Authorities in El Cajon, California finally released two videos of the police shooting of Alfred Olango, father of two, after more than three days of escalating protests. Two clips were taken from a security camera of a nearby taco shop and the other was from a cellphone. Together the footage lasts less than 90 seconds total.
The day of the shooting, Olango’s sister called 911 and waited an hour for help. Contrary to initial reports, Olango was not mentally disabled but was experiencing an emotional breakdown after the death of a close friend. She told the media that she expected psychiatric responders to arrive, but instead El Cajon police officers used a taser on him and shot him dead in less than two minutes.
The videos unequivocally show Olango being cornered like a dangerous animal before police end his life. This did not stop El Cajon police in the immediate aftermath of the shooting and protests from releasing a single frame from the video which would appear to show Olango in a shooting stance a few feet away from the officers.
The news media played a despicable role in promoting the still image as proof that Olango was making a threatening gesture toward the officer. The front pages of both the Los Angeles Times and the San Diego Union-Tribune both featured the picture which gives the false impression that the shooting was justified.
The El Cajon police were forced to admit that the object in Olango’s hands was a vaping device, also known as an electronic cigarette.
The officer who shot and killed Olango has been identified as Richard Gonzalves, a veteran of the police force for 21 years who had been demoted after sexual harassment charges were filed against him by a female subordinate.
El Cajon Police Chief Jeff Davis held a news conference at police headquarters to declare to the media that “for the sake of the well-being of the community” they would release the tapes that protestors, including Olango’s own family, had been demanding. However, it was only after three nights of protests and national media coverage that the police relented.
As per newly established protocol, the El Cajon PD initially refused to release any video, saying that the inevitable public backlash would disrupt an “ongoing investigation.” El Cajon Mayor Bill Wells and San Diego County District Attorney Bonnie Dumanis appeared alongside Chief Davis in an obvious effort at damage control.
Dumanis has always sided with the police in officer-involved shootings. The DA’s policy has always been to withhold video evidence until after an investigation, or cover-up, had been completed.
This year Dumanis was forced to release more than a dozen other videos of police shootings, all of which her office found to be justified. It should be noted it was Dumanis who withheld the footage of Fridoon Nehad, an unarmed Afghan refugee killed by the San Diego police. Only after a civil lawsuit was filed by Nehad’s family and a federal judge ordered the video released did Dumanis’ office release the video last December.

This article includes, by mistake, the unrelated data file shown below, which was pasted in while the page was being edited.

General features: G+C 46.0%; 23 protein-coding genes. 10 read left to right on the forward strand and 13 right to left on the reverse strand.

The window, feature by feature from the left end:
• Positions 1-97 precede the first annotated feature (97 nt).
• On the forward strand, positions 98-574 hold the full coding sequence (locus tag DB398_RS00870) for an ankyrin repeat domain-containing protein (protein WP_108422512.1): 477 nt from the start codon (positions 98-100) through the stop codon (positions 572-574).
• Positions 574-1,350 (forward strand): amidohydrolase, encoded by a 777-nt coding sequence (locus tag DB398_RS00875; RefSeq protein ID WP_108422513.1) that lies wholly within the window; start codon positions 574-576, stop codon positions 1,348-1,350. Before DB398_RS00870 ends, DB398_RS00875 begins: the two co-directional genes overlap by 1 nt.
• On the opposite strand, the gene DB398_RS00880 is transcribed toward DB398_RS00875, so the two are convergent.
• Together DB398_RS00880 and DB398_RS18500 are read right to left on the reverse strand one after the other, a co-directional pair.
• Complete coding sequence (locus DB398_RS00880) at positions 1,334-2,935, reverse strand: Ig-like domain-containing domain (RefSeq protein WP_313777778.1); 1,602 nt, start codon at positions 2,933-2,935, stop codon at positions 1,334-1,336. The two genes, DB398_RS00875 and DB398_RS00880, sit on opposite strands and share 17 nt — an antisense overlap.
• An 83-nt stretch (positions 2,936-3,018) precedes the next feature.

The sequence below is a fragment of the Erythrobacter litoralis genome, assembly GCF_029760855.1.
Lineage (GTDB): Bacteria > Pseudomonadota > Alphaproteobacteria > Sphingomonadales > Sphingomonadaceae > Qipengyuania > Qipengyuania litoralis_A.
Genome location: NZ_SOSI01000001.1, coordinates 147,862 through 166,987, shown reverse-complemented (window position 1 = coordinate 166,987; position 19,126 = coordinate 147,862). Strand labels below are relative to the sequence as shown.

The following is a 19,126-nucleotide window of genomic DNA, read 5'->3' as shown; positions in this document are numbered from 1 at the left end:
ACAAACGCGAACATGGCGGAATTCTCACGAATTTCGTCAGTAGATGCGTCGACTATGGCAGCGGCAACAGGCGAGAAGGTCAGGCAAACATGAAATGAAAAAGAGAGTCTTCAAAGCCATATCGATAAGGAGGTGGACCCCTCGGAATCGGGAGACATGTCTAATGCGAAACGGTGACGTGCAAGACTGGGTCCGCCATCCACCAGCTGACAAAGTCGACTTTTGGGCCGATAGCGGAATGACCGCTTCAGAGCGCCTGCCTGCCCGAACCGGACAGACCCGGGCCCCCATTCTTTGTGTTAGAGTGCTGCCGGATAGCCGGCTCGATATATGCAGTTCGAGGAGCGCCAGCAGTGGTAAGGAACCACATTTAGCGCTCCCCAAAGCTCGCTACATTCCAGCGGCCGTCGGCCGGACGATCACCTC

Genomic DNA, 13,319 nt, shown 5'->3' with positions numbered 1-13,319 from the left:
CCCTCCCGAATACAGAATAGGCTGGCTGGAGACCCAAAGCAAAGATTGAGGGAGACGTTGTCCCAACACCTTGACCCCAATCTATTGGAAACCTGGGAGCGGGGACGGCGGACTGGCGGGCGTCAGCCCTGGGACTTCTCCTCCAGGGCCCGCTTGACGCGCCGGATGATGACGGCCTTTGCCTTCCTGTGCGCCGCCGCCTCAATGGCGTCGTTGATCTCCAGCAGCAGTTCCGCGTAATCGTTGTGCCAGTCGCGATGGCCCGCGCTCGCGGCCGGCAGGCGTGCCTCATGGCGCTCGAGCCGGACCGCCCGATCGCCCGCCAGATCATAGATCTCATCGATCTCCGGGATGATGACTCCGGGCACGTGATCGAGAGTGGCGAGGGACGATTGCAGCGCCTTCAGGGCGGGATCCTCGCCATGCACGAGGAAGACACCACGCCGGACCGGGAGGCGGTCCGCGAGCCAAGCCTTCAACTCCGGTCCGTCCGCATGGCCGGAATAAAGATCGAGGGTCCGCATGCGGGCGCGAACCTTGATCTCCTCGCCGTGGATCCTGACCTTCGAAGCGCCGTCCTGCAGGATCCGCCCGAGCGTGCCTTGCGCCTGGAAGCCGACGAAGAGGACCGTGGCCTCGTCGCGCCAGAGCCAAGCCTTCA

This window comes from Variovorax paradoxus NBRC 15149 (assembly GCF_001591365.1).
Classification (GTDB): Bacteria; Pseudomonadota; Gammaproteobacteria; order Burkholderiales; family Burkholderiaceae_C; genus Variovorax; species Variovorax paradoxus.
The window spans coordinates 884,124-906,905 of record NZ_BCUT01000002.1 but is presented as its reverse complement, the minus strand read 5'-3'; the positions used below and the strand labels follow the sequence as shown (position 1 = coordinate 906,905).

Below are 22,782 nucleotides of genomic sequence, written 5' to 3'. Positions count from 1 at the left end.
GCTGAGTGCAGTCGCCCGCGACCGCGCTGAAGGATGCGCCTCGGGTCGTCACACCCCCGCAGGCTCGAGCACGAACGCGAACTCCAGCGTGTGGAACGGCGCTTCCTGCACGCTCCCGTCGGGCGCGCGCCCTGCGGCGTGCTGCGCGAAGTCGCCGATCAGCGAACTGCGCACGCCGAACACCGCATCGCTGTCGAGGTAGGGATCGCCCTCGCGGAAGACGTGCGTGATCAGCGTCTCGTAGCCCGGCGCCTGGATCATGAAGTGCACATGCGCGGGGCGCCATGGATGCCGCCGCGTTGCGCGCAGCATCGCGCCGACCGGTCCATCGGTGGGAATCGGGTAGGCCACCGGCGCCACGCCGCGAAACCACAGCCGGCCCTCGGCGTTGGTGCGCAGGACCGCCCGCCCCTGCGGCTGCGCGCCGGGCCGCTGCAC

In response to the latest video release Dumanis told news media, “We have not formed any conclusion yet, there is still information that we are waiting to see,” adding, “Video evidence is one piece of the evidence that is out there.”
Dan Gilleon, the attorney representing the family of Olango, accused the police of litigating the case with the media saying they had to “cherry-pick” an image to absolve themselves.
El Cajon, a working-class city of 100,000 people, has seen daily and nightly protests against the murder of Olango. Residents and demonstrators blocked traffic intersections and on Wednesday and Thursday night faced off against police in riot gear. Schools and businesses closed early on Friday for fear of more violence.
Police claimed to be responding to isolated cases of fights and petty vandalism when they fired pepper balls and concussion grenades at protestors. A demonstrator told Fox5 San Diego, “Why are they shooting grenades at us? We didn’t approach them. Everybody was standing back, we were at least 15-20 feet back.”
As is always the case with public demonstrations against police brutality, the authorities were decked out in paramilitary gear and acted in a provocative manner against relatively small numbers of protests. The response of the riot police, some of whom were in SWAT gear, was completely out of proportion to the alleged “threat to public safety” from the protestors.
After reports of glass bottles and bricks being thrown at officers, Thursday night’s demonstration was declared to be an “unlawful assembly” and was then dispersed violently. At least two people were arrested. As of this writing, protests are continuing in El Cajon.
Earlier on Thursday, Pamela Benge, the mother of Alfred Olango, made an emotional appeal to news cameras pleading for peaceful protest. She and her son were refugees from Uganda who fled to the United States in 1991. Like so many refugees denied the right to make a decent living under capitalism, Alfred had been picked up by the police for petty crimes and was even threatened with deportation back to Uganda, but his native country apparently refused.
Benge told reporters, “I don’t want war, if you have seen war you will never ever, ever want to step near.” She explained why they left war-torn Uganda, “We wanted protection. That is why we are here.”
Alfred Olango, not unlike Nehad, was in a very real sense a double victim of American capitalism. Unable to live in a country ravaged by the predations of American imperialism, he was ultimately killed by the domestic police force in the US.